Catholics and Humanists held groundbreaking talks this week about Aids, contraception, faith schools and same-sex adoption.
Eight members of the Catholic Voices group, including Austen Ivereigh, Jack Valero and Fr Christopher Jamison, discussed the issues with 14 members of the Central London Humanist Group, including Alan Palmer, the group’s chairman, Josh Kutchinsky, a trustee of the British Humanist Association, and Paul Sims, news editor of New Humanist magazine.
The discussions, which lasted for two hours, followed on from a public debate held at Conway Hall before the papal visit, at which Catholic speakers were heckled, and which Mr Sims described as “loud and rowdy”.
Following the Conway Hall meeting, both groups wished to organise a smaller, more respectful meeting. A member of the Central London Humanist Group explained his understanding of Humanism and secularism, and Mr Sims gave some reflections on the papal visit. The three Catholic speakers each then put the Church’s case on one of the topics being discussed, which was followed by a discussion of that topic aimed at clarifying areas of disagreement.
One Humanist and one Catholic were then asked to summarise the views of the other side, to ensure both sides had listened attentively to the other. Dr Ivereigh gave what Mr Sims described as “a very eloquent description of what Humanism stands for”.
Mr Valero described the meeting as “an unexpected fruit of the papal visit”. He said it was “respectful and attentive, but there was no attempt to suppress real differences”.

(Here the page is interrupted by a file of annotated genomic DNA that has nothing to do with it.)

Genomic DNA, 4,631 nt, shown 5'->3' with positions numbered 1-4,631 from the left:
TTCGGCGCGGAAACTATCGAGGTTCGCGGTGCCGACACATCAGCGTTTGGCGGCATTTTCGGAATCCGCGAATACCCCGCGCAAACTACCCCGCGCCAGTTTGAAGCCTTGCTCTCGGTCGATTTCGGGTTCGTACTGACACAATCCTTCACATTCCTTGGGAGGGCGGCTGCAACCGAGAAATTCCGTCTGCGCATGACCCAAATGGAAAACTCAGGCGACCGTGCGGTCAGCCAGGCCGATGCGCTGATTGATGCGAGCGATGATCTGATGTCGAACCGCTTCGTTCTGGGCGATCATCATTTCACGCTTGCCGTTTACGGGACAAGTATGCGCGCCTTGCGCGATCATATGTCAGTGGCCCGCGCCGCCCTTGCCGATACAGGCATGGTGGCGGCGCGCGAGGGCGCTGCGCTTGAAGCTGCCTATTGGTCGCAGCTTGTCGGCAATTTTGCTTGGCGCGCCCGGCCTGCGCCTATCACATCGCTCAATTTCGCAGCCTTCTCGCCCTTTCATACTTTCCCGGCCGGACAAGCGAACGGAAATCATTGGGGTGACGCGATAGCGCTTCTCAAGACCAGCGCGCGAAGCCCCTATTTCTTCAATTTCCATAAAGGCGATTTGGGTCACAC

Mr Sims described the meeting as “really interesting”, saying that “people from both sides came away with more understanding of where the other side was coming from, framed in reasonable terms”. He added that he did not think the Humanists were convinced by Catholic arguments on Aids.
“You’re not going to change the world with something like this. It’s about seeing what the other side has to say, and that’s constructive in itself,” he said.
Further meetings are planned following Tuesday night’s discussion.
Dr Ivereigh said: “This kind of exchange should be part of what we do in the future.”
Having been unable to sell in churches for well over a year due to the pandemic, we are now inviting readers to support the Herald by investing in our future. We have been a bold and influential voice in the church since 1888, standing up for traditional Catholic culture and values.
Please join us on our 130 year mission by supporting us. We are raising £250,000 to safeguard the Herald as a world-leading voice in Catholic journalism and teaching. For more information from our chairman on contributing to the Herald Patron's Fund, click here
Make a Donation
Donors giving £500 or more will automatically become sponsor patrons of the Herald. This includes two complimentary print/digital gift subscriptions, invitations to Patron events, pilgrimages and dinners, and 6 gift subscriptions sent to priests, seminaries, Catholic schools, religious care homes and prison and university chaplaincies. Click here for more information on becoming a Patron Sponsor. Click here for more information about contributing to the Herald Patron's Fund